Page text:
News from the UK about genetically modified wheat. Thanks to the Real Bread Campaign for keeping us informed:
‘In 2010 UK farmers grew enough wheat to cover an area 90% the size of Wales. But this spring Rothamsted Research will plant an open air trial of a new genetically modified (GM) strain of wheat in Hertfordshire. It’s a solution to a problem that doesn’t exist, and a growing number of people, organisations and businesses are saying it just isn’t worth the risk.’
To read more click here
For more on Genetically modified wheat in Canada click here and see this list of 10 reasons why we don’t want GM wheat.
And, on a less depressing note, a simple way to keep your bread fresh and lookin’ good. A reusable bread bag. These ones are handmade in England.
If all press is good press than Lawns to Loaves is doing very well! The initiative was featured in Maclean’s article 99 stupid things the government spent your money on. At least we were in good company, there were a number of environmental and social projects making the list – and a lot of them sound like good ideas to me!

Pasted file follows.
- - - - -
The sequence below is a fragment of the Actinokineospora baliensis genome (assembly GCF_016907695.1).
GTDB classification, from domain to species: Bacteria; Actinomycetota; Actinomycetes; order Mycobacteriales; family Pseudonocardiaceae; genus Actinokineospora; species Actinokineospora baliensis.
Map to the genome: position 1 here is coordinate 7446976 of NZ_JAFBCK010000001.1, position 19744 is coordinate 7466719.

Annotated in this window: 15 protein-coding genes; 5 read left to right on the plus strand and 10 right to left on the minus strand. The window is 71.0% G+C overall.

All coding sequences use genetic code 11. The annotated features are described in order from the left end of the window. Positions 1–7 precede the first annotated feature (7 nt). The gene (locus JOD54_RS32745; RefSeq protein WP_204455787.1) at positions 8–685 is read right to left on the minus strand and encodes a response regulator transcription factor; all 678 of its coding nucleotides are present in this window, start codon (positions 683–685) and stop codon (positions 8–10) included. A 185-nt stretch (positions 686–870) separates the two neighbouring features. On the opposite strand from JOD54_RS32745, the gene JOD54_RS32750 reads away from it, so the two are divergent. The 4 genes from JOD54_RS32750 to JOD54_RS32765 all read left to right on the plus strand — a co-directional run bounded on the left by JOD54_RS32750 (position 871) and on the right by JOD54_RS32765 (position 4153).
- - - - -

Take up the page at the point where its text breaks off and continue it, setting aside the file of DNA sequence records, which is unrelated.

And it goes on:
Our response to the editor:
We were excited to see our small grass-roots project highlighted in Macleans. Thank you for drawing attention to the important topic of food and health in Canada. In number 35 on your list of stupid things the government spent your money on, you highlight the Lawns to Loaves project as an initiative “through which 30 homeowners in the city could replace their grass lawns with wheat.”
Beyond growing wheat in a number of private, school and community gardens, the Environmental Youth Alliance also worked with hundreds of youth to educate them about healthy food choices and where their food comes from. Engaging these youth in hands on opportunities to: plant, thresh, mill and bake wheat they grew themselves, was cited as a transformative experience by both the youth and high school teachers we engaged.
The majority of the $5000 we received was used to develop educational programming and support local schools in an ongoing effort to promote more participatory, hands-on learning experiences related to healthy food choices and environmental stewardship.
The Environmental Youth Alliance Team